South Korea is another excellent example when it comes to combating coronavirus. The country is at a high level of technological development, and they immediately set up contactless sample collection facilities, including a drive-through points. By the end of March, South Korea performed 40 times as many tests as the USA and a smartphone app used for contact tracing is used widely by the population.
South Korea did not need a lockdown and its coronavirus-related mortality is among the lowest in the world.
Failed containment strategies
Asked about failed strategies to tame the spread of coronavirus Oroszi mentioned the United States and the United Kingdom. While experts thought they were the best prepared to fight the pandemic, it quickly turned out they could not have been more wrong.
“None of them were able to build appropriate testing capacities in the early stage and their epidemiological systems were unable to cope with a situation in which there was no vaccine, nor anti-viral medication and results were entirely conditional to traditional epidemiological measures.”
That was why coronavirus was able to spread almost uncontrollably which resulted in one of the highest mortality rates in the world in the first wave.
Asked about the resurgence in the epidemic and whether this had been foreseeable, Oroszi replied that
The virus spreads basically predictably.
If we have sound data epidemiological processes can be projected with high accuracy, as the spread of the epidemic has biological and mathematical laws. The experience is that once lockdown measures are lifted people return to their regular, normal way of life. They’ll have more direct contacts while they ease their individual precautionary measures which, sooner or later, leads to a resurgence in the spread of the virus.
Oroszi stressed that if social distancing goes down the drain and people ignore protective measures (keeping distance, wearing a mask) while the number of contacts rises, it is only a matter of time before the virus comes back with a vengeance.
The rise in the number of cases may be slow at first, but once it picks up, the whole process will gather momentum quickly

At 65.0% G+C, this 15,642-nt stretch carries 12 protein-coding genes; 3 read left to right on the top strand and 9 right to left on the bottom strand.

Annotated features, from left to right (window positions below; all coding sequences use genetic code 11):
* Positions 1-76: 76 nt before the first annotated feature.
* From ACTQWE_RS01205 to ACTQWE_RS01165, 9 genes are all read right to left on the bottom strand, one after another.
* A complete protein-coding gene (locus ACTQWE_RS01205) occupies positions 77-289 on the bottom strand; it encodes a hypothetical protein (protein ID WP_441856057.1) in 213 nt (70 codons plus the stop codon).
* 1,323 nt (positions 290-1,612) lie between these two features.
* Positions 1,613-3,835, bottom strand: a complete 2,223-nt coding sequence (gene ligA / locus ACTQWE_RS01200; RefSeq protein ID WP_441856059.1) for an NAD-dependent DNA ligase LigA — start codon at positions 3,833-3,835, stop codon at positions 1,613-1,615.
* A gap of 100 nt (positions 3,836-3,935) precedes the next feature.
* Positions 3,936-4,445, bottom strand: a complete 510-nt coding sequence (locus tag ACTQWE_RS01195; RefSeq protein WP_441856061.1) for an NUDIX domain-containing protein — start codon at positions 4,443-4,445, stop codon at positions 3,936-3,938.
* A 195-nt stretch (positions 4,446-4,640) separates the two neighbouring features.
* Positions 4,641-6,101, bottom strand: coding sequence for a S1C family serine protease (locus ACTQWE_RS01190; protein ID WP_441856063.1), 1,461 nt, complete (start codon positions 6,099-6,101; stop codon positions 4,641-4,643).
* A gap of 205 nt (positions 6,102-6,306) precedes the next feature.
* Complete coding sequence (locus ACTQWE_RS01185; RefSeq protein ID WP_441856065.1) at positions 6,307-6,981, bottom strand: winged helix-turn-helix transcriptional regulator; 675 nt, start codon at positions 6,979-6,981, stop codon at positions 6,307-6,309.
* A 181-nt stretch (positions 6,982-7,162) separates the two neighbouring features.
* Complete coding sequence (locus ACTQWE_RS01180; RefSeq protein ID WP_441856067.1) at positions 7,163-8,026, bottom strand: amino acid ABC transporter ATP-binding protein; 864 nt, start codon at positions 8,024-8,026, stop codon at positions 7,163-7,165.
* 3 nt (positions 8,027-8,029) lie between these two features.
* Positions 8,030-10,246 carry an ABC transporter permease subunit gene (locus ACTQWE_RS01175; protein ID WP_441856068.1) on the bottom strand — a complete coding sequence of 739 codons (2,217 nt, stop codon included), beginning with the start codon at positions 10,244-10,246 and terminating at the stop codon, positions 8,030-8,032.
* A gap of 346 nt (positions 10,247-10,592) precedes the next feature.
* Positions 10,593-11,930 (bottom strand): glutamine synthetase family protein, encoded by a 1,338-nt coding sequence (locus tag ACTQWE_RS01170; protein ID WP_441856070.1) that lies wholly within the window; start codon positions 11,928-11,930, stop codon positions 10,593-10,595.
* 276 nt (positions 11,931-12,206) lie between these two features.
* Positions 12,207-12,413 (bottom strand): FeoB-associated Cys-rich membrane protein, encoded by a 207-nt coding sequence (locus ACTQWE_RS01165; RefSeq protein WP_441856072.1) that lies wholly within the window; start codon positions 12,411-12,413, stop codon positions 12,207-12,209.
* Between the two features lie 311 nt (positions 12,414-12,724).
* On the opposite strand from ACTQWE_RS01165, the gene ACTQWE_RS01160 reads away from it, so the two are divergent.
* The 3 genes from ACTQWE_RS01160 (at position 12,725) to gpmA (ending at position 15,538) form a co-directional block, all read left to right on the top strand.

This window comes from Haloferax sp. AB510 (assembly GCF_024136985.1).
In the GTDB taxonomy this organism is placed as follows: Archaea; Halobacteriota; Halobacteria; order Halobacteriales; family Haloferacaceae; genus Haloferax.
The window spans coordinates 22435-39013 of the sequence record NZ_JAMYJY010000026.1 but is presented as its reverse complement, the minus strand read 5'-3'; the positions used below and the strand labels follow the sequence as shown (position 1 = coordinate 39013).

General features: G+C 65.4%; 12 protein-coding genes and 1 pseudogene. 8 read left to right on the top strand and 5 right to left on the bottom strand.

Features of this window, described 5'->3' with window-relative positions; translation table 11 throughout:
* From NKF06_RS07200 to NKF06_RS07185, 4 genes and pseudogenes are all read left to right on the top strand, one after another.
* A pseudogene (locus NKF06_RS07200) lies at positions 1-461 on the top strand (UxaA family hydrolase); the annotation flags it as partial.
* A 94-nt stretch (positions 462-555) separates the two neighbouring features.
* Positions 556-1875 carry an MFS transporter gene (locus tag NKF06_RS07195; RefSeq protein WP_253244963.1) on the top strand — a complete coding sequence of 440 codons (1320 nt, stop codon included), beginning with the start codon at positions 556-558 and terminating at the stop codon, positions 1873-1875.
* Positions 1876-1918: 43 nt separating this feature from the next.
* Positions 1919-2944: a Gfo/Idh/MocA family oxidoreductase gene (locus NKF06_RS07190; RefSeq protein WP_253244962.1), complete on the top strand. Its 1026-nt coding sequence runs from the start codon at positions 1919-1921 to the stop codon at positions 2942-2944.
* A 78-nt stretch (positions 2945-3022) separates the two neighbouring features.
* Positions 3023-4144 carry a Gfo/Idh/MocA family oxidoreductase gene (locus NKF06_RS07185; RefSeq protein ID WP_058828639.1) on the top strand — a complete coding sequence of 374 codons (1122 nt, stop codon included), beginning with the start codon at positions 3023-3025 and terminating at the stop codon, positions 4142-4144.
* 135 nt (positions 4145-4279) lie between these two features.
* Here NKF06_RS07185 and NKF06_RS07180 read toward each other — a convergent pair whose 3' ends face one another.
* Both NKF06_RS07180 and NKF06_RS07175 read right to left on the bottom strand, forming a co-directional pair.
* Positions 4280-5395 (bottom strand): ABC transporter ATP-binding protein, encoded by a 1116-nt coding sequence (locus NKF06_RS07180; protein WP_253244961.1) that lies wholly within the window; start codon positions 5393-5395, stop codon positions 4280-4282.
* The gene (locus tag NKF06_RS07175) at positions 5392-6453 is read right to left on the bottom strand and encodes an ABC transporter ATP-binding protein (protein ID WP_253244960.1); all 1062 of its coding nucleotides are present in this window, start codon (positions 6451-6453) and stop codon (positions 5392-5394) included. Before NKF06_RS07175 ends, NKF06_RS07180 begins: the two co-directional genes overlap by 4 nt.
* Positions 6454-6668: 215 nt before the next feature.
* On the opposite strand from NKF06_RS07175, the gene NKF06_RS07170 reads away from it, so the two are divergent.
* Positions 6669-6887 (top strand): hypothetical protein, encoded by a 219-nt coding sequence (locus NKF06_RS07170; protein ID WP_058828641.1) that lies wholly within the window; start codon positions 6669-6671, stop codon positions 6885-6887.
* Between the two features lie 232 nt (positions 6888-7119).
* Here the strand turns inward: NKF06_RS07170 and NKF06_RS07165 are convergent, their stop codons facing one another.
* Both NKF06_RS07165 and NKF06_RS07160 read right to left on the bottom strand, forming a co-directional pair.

, she warned.
At this virus we know that before an explosion in the number of cases latent transmission chains will dominate. The virus flares up here and there, letting us know that it’s still lurking here. If these hotspots (the one Hungary had in Pápa in early August) are not eradicated, the next stage is a boom in community spread all over the country, as it happened in the last weeks of August. People, particularly young ones, had more and more contacts at the end of the summer (freshman camps, weddings, other events).
Oroszi and Gergely Röst, research fellow in mathematics at the University of Szeged, warned already at the end of August that the basic reproduction number (R0) of the novel coronavirus was between 2.0 and 2.5, a value that is considered extremely dangerous. At that time, there were 50-100 new confirmed cases a day, versus more than 1,000 currently, yet experts warned about the risk of a boom in the number of cases.
They also warned that if the spread of coronavirus among young people cannot be contained then the elderly population will get the infection too. They were correct once again. Once senior citizens are infected, the number of patients requiring hospital care starts to rise and so does the number of coronavirus-related deaths.
The spread of epidemics can be projected scientifically but only if we work on the basis of data, facts and calculations.
Hungary's testing capacity reaches upper limit
When asked about Hungary being at the upper limit of its testing capacity, Oroszi said that
Indeed the maximum capacity of 70,000 tests a day has been reached and they were unable to raise it further over the last few weeks.
Some may argue that the spread of the epidemic has slowed down and we reached a plateau, but I don’t think so. If this halt came to pass because of a consolidation in the epidemiological situation, the share of positive tests should be constant or dropping. What we have seen over the past few weeks is that the share of positive tests has been rising and is currently over 10%. The World Health Organisation (WHO) recommended in May that a positive rate of less than 5% was to be maintained and a higher figure suggest a deficiency of testing capacities.
Hungary’s surveillance system has reached its upper limit, it can detect 800 to 1,200 cases per day. We cannot know if with an unlimited testing capacity we’d have 1,500 new confirmed cases per day or much more. But it is not true that we are not aware of the current epidemiological situation. Although the number of daily confirmed COVID-19 cases need to be taken with a pinch of salt, we have a lot more indicators by which we can assess the situation correctly.
Based on these we do not think the spread of coronavirus has decelerated markedly or that it reached a plateau. Instead it continues to show an ascending trend.
When asked about the alternative indicators, Oroszi stressed the importance of the positivity rate, adding that the number of new daily confirmed cases will be usable again once this rate is pushed below 5.0% again. Austria kept expanding its testing capacities and kept the percent positive rate under 5.0%, so it’s not an impossible mission.
Other key indicators are the rise in the frequency of serious cases requiring hospitalisation and changes in mortality.
The fastest and best information about the beginning of the process and the spread of the epidemic would be the number of daily confirmed cases, if that information were based on reliable data.